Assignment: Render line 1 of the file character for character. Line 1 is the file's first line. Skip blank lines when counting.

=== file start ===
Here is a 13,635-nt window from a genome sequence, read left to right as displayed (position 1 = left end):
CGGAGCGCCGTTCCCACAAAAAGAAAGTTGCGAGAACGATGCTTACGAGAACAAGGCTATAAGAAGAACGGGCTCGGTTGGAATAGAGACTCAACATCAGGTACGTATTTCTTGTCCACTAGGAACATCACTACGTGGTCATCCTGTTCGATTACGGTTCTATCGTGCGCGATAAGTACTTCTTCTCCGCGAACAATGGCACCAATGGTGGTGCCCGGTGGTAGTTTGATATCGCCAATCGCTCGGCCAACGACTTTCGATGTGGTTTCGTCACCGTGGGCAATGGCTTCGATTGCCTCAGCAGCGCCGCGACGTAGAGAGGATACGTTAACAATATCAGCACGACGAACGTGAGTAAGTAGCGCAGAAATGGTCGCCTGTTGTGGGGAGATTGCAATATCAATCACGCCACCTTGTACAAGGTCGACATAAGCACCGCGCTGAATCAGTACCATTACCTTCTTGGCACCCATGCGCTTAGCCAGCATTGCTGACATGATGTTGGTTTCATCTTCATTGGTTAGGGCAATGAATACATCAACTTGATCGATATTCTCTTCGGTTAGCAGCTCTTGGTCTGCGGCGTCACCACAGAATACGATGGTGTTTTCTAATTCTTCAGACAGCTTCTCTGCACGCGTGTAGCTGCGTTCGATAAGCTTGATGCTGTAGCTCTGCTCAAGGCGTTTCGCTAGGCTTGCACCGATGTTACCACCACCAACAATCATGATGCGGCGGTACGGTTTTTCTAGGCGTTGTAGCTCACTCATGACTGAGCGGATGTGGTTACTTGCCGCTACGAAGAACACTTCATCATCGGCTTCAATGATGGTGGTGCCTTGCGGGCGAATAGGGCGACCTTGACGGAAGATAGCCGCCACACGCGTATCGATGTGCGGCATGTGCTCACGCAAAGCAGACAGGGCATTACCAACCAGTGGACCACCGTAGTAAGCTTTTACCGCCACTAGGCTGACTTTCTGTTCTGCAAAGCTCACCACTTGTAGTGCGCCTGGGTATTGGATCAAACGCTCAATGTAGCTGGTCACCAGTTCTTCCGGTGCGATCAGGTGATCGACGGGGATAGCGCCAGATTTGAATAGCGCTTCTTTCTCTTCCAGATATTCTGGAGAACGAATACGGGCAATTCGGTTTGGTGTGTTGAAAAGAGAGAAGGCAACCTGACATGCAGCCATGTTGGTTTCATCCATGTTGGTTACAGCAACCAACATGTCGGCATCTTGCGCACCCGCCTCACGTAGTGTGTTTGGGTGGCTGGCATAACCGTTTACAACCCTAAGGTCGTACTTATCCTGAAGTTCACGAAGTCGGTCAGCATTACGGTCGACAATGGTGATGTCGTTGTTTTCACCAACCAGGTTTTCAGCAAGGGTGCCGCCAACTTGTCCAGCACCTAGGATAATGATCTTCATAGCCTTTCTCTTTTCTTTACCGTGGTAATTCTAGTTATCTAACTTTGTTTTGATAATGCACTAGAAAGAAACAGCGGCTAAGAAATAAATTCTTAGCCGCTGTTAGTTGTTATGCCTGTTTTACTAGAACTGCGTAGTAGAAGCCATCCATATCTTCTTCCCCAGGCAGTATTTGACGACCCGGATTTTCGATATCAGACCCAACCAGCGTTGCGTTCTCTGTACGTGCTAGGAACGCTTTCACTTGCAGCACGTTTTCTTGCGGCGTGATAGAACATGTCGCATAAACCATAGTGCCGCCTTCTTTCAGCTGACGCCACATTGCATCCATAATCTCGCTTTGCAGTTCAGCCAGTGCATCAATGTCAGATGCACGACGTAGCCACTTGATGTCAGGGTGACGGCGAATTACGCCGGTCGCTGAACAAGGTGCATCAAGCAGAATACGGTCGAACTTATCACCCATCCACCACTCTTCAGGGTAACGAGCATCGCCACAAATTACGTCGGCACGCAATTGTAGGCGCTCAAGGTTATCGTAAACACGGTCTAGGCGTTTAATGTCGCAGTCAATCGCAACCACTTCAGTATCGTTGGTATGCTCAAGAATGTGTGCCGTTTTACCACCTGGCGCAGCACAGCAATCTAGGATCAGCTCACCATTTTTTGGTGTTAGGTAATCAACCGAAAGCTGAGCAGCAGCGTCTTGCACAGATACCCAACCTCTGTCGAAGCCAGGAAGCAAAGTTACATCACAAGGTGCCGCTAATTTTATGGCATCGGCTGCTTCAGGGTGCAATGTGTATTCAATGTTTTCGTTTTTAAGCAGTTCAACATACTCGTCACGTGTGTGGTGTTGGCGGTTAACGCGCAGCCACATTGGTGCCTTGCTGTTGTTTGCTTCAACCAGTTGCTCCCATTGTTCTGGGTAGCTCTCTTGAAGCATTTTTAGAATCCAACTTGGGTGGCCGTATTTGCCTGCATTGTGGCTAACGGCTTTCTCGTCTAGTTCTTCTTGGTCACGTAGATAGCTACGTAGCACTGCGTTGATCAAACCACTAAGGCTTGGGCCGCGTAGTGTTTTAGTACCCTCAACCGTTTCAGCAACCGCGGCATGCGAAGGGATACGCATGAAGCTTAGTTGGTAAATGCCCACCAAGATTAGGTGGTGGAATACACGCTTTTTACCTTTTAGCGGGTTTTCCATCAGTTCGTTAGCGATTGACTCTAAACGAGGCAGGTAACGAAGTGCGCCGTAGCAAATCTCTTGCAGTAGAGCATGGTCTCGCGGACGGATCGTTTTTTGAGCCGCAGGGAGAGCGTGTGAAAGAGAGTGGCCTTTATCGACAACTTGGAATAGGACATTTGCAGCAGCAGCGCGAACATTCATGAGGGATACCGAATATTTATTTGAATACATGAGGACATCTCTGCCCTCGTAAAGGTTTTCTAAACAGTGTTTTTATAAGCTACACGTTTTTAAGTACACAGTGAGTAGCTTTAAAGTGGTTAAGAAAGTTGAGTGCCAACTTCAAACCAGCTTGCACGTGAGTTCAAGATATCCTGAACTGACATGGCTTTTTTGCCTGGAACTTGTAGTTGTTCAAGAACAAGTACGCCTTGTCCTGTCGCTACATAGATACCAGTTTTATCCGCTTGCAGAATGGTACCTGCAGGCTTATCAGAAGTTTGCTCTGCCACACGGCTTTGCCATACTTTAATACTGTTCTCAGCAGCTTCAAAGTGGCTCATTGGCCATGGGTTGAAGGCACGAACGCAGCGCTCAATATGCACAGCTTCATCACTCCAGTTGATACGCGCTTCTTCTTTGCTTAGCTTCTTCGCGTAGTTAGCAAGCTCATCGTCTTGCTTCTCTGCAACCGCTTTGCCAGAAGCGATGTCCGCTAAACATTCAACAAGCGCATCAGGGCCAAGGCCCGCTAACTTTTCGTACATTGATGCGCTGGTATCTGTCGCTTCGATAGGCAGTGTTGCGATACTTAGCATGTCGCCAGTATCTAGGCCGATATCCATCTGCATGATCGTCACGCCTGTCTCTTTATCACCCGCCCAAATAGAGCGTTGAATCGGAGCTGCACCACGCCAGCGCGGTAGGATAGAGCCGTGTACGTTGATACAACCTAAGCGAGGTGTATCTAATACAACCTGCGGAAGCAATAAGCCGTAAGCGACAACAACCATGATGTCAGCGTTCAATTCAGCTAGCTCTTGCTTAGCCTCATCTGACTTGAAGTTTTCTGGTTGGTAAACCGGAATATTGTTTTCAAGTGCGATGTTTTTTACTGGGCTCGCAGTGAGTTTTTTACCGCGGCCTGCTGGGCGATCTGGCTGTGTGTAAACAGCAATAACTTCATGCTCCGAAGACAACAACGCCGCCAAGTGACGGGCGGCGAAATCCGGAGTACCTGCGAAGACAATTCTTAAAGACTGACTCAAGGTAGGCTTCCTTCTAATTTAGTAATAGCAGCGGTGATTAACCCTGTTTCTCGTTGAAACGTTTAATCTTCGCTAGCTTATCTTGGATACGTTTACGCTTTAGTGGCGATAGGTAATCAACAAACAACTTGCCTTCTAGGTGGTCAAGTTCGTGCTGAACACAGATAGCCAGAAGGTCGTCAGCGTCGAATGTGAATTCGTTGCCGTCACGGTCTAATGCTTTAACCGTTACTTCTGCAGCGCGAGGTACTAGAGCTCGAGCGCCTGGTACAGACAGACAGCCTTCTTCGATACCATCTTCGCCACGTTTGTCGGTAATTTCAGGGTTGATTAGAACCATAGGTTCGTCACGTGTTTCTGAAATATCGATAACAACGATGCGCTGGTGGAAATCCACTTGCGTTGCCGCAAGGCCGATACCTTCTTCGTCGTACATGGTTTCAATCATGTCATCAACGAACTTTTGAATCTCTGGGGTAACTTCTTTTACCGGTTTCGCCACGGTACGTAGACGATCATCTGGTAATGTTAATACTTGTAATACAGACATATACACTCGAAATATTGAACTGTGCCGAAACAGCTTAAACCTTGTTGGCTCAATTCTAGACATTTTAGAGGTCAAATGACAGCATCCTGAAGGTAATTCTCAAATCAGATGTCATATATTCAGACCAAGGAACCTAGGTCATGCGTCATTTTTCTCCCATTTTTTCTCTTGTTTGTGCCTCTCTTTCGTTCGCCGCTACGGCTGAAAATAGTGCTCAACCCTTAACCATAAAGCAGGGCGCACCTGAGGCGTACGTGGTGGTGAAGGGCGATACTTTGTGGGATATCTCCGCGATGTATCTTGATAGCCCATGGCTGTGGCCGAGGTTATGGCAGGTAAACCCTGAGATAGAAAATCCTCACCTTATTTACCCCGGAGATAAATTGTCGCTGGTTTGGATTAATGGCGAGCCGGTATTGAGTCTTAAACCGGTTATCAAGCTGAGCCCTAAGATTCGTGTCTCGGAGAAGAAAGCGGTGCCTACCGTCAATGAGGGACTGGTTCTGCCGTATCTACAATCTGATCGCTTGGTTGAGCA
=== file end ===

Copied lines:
Here is a 13,635-nt window from a genome sequence, read left to right as displayed (position 1 = left end):